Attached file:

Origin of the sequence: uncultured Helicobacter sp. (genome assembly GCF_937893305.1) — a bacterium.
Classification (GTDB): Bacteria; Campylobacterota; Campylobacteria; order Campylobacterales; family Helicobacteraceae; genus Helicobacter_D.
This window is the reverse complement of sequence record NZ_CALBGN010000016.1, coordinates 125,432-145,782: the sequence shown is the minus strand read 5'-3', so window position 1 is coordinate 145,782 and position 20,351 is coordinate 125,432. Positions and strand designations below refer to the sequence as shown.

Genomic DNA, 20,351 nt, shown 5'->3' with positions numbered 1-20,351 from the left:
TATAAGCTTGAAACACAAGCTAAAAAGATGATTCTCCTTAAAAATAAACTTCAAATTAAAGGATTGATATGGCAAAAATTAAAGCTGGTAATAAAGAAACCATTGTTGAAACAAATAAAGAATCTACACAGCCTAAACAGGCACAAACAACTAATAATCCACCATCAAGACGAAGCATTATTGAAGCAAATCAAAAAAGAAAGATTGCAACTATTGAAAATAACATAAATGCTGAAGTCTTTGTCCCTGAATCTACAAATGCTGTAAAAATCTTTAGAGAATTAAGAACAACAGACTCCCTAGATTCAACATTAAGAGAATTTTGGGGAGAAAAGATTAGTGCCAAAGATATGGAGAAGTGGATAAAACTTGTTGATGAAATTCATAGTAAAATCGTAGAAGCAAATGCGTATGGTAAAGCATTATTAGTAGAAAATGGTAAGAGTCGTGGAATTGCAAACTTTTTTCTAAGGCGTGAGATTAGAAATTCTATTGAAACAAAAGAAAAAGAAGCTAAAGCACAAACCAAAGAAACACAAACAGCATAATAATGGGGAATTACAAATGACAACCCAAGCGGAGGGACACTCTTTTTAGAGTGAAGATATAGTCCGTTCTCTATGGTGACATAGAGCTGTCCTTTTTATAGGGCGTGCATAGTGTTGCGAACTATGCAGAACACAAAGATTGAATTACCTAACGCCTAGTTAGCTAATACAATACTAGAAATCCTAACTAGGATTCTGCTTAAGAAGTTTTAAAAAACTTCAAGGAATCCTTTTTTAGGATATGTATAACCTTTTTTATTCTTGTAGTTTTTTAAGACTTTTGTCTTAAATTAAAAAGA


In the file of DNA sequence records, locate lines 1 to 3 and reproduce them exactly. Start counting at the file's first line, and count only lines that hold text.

Origin of the sequence: uncultured Helicobacter sp. (genome assembly GCF_937893305.1) — a bacterium.
Classification (GTDB): Bacteria; Campylobacterota; Campylobacteria; order Campylobacterales; family Helicobacteraceae; genus Helicobacter_D.
This window is the reverse complement of sequence record NZ_CALBGN010000016.1, coordinates 125,432-145,782: the sequence shown is the minus strand read 5'-3', so window position 1 is coordinate 145,782 and position 20,351 is coordinate 125,432. Positions and strand designations below refer to the sequence as shown.